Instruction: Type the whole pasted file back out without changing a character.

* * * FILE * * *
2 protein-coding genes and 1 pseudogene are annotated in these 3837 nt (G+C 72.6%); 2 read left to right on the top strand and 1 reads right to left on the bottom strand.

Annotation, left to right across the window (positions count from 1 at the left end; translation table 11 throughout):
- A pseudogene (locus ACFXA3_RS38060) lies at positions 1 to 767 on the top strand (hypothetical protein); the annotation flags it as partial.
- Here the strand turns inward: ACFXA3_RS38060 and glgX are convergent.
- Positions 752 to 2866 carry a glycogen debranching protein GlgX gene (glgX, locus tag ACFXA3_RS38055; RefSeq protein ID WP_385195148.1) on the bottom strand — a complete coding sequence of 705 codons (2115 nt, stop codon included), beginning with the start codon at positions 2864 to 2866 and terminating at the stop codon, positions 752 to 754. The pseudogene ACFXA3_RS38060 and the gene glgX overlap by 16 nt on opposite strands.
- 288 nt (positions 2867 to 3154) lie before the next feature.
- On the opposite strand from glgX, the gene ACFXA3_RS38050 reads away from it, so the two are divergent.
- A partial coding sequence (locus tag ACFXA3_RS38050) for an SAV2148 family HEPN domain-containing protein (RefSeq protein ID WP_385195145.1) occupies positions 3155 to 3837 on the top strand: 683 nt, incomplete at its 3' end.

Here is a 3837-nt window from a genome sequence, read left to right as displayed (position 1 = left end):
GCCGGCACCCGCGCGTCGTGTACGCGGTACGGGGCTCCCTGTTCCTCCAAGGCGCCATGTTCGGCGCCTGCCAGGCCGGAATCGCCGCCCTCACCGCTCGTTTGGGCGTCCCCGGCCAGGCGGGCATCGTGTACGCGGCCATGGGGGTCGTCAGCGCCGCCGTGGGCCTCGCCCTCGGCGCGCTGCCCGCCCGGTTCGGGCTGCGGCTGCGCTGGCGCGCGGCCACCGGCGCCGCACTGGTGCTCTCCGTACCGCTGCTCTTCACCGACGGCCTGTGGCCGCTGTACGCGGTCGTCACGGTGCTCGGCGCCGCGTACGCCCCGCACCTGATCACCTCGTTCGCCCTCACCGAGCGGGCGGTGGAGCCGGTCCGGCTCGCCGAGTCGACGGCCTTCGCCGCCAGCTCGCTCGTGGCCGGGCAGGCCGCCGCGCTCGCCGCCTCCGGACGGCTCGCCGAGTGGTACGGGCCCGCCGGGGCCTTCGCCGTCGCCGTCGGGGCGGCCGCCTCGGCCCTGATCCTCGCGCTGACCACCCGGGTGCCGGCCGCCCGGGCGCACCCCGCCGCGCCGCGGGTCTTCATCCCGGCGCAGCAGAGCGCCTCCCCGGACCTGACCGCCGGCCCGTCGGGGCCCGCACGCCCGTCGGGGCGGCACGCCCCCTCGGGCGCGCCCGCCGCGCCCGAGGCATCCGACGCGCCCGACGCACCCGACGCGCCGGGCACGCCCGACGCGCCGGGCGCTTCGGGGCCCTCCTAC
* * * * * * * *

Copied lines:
2 protein-coding genes and 1 pseudogene are annotated in these 3837 nt (G+C 72.6%); 2 read left to right on the top strand and 1 reads right to left on the bottom strand.

Annotation, left to right across the window (positions count from 1 at the left end; translation table 11 throughout):
- A pseudogene (locus ACFXA3_RS38060) lies at positions 1 to 767 on the top strand (hypothetical protein); the annotation flags it as partial.
- Here the strand turns inward: ACFXA3_RS38060 and glgX are convergent.
- Positions 752 to 2866 carry a glycogen debranching protein GlgX gene (glgX, locus tag ACFXA3_RS38055; RefSeq protein ID WP_385195148.1) on the bottom strand — a complete coding sequence of 705 codons (2115 nt, stop codon included), beginning with the start codon at positions 2864 to 2866 and terminating at the stop codon, positions 752 to 754. The pseudogene ACFXA3_RS38060 and the gene glgX overlap by 16 nt on opposite strands.
- 288 nt (positions 2867 to 3154) lie before the next feature.
- On the opposite strand from glgX, the gene ACFXA3_RS38050 reads away from it, so the two are divergent.
- A partial coding sequence (locus tag ACFXA3_RS38050) for an SAV2148 family HEPN domain-containing protein (RefSeq protein ID WP_385195145.1) occupies positions 3155 to 3837 on the top strand: 683 nt, incomplete at its 3' end.

Here is a 3837-nt window from a genome sequence, read left to right as displayed (position 1 = left end):
GCCGGCACCCGCGCGTCGTGTACGCGGTACGGGGCTCCCTGTTCCTCCAAGGCGCCATGTTCGGCGCCTGCCAGGCCGGAATCGCCGCCCTCACCGCTCGTTTGGGCGTCCCCGGCCAGGCGGGCATCGTGTACGCGGCCATGGGGGTCGTCAGCGCCGCCGTGGGCCTCGCCCTCGGCGCGCTGCCCGCCCGGTTCGGGCTGCGGCTGCGCTGGCGCGCGGCCACCGGCGCCGCACTGGTGCTCTCCGTACCGCTGCTCTTCACCGACGGCCTGTGGCCGCTGTACGCGGTCGTCACGGTGCTCGGCGCCGCGTACGCCCCGCACCTGATCACCTCGTTCGCCCTCACCGAGCGGGCGGTGGAGCCGGTCCGGCTCGCCGAGTCGACGGCCTTCGCCGCCAGCTCGCTCGTGGCCGGGCAGGCCGCCGCGCTCGCCGCCTCCGGACGGCTCGCCGAGTGGTACGGGCCCGCCGGGGCCTTCGCCGTCGCCGTCGGGGCGGCCGCCTCGGCCCTGATCCTCGCGCTGACCACCCGGGTGCCGGCCGCCCGGGCGCACCCCGCCGCGCCGCGGGTCTTCATCCCGGCGCAGCAGAGCGCCTCCCCGGACCTGACCGCCGGCCCGTCGGGGCCCGCACGCCCGTCGGGGCGGCACGCCCCCTCGGGCGCGCCCGCCGCGCCCGAGGCATCCGACGCGCCCGACGCACCCGACGCGCCGGGCACGCCCGACGCGCCGGGCGCTTCGGGGCCCTCCTAC